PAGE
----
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<<  -- 3 --  Peter Dale    CLASSICAL OBJECTIVITY?


However, in a text which, though it depends for at least some of its shape upon the events and chronology of its subject's life, it is actually so circumspect as to say very little about either, and still less about what might be connections between the life and the music, it is the inclusion of photographs which perhaps make the most important contribution to the new edition. From a book notable for its almost complete absence of discussion about the character of the man who is its subject it is very hard to avoid the inference that Dickinson considers character to have very little bearing upon the music. Almost the sum of what we learn about Berkeley -- his mind, his values, his loyalties -- is that he became a Roman Catholic.

I can understand how a classical objectivity -- unfashionable though it is now -- can nevertheless inform and shape music of more than ordinary interest, particularly in a century which began with an example of self-indulgence on the scale of that of Gustav Mahler. But Dickinson's reserve is too absolute, too deferential, too doctrinaire perhaps. The result is not that the life comes over purely as a function of the music, but that as a person the subject of this book comes across, by default, as probably having been so intrinsically dull as barely to be worth mentioning. That done, a measure of the same dullness seeps into and over the whole book. It seeps into impressions the reader forms of the nature of Berkeley's music, impressions which Dickinson himself can never have intended. Classical impersonality is one thing -- a virtue, surely -- but objective impersonality or, in effect, characterlessness, is another, and, overall, it is a sense of the latter which the reader carries away from this otherwise excellent book.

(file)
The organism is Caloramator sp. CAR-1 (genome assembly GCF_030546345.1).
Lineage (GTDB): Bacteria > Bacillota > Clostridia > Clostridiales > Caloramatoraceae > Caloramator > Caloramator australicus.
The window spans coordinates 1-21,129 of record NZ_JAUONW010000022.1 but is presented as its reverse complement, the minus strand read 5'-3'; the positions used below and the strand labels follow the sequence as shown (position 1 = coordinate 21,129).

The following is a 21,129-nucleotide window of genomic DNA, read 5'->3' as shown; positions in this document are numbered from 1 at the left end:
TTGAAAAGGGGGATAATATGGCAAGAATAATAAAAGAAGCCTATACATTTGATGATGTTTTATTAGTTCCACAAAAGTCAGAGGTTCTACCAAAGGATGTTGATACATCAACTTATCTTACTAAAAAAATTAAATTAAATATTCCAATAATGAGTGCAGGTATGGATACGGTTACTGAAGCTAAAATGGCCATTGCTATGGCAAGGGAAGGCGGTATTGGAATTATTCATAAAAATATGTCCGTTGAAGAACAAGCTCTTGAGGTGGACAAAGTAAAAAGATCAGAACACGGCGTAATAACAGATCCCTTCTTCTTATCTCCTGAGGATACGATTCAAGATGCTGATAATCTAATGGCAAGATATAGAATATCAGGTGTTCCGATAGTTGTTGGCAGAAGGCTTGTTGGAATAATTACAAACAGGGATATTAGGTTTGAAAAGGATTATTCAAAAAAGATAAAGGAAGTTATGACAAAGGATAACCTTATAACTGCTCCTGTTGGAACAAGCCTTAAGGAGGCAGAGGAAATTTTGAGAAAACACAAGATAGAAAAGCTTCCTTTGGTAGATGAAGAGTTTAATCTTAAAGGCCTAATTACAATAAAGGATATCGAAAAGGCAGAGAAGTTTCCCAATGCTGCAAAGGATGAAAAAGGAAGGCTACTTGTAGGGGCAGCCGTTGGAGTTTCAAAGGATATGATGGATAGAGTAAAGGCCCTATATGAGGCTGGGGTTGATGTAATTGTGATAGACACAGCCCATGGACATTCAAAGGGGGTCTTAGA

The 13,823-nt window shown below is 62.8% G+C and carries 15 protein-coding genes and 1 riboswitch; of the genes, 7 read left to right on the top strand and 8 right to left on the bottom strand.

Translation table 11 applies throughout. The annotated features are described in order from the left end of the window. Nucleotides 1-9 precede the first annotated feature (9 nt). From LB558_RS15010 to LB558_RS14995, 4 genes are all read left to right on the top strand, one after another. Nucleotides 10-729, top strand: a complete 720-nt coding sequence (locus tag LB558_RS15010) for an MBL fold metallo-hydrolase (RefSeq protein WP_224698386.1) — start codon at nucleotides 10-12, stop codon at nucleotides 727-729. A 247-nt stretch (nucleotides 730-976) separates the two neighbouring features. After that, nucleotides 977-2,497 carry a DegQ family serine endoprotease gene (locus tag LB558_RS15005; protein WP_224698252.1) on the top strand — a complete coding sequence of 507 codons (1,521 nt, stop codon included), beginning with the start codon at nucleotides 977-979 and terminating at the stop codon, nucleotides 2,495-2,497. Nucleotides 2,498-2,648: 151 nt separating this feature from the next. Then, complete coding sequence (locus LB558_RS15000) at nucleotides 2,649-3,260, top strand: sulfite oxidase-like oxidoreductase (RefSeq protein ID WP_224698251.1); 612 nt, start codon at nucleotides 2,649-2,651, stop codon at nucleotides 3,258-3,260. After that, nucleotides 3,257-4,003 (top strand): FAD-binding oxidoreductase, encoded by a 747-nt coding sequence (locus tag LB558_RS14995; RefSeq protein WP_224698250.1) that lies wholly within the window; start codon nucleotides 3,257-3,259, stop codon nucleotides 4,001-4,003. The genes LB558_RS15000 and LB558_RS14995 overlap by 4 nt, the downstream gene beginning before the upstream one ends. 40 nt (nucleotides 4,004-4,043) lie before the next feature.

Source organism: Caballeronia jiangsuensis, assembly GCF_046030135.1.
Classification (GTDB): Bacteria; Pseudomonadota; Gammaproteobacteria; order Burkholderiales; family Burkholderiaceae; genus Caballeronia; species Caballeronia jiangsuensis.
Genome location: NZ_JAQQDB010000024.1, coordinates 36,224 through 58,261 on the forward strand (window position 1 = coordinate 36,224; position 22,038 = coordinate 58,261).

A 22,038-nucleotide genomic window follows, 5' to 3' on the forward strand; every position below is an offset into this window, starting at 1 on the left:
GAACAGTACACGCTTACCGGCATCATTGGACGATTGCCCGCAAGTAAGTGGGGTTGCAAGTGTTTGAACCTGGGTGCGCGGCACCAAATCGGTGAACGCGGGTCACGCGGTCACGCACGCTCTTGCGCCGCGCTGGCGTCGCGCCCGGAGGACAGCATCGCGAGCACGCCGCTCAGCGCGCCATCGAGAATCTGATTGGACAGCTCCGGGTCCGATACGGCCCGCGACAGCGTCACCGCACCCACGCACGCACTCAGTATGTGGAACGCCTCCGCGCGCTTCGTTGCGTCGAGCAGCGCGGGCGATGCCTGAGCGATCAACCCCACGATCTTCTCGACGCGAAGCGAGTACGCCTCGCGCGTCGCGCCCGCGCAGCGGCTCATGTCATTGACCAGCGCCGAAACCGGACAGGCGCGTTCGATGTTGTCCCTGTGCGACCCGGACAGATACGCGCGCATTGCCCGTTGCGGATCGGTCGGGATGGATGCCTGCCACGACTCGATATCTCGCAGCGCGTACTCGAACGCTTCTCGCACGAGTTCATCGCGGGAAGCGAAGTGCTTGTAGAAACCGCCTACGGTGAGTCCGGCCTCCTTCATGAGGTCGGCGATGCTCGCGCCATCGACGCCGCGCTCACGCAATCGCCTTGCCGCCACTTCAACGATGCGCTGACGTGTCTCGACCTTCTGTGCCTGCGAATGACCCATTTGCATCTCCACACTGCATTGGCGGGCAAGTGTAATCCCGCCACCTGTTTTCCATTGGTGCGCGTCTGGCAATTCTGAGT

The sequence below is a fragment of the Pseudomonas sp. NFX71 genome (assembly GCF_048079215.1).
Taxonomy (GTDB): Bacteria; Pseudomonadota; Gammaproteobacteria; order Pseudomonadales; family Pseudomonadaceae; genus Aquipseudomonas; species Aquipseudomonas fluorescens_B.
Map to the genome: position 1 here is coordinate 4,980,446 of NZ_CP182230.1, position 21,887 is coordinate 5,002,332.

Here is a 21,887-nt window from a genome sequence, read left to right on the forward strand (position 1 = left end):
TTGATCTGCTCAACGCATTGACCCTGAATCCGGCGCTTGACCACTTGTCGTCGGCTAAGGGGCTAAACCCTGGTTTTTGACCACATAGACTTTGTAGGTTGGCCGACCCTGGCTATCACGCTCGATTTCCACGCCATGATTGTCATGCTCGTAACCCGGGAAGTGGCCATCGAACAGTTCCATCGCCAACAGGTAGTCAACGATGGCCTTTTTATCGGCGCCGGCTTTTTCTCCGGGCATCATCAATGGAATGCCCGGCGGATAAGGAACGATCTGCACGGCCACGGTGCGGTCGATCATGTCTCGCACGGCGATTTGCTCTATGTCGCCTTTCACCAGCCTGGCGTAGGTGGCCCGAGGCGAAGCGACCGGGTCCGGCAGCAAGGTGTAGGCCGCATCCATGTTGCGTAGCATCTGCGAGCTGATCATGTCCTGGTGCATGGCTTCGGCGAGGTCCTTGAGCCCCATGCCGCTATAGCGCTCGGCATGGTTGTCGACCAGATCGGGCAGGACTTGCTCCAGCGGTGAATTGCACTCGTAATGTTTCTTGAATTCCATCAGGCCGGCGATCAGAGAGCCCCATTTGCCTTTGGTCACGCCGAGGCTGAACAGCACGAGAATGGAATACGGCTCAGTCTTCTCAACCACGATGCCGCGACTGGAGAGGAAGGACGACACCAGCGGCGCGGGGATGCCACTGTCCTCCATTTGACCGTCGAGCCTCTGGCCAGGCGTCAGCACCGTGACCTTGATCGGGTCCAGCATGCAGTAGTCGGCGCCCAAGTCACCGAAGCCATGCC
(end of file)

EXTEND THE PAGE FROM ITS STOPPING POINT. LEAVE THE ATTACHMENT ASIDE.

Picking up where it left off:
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Copyright © 24 August 2003 Peter Dale, Danbury, Essex, UK


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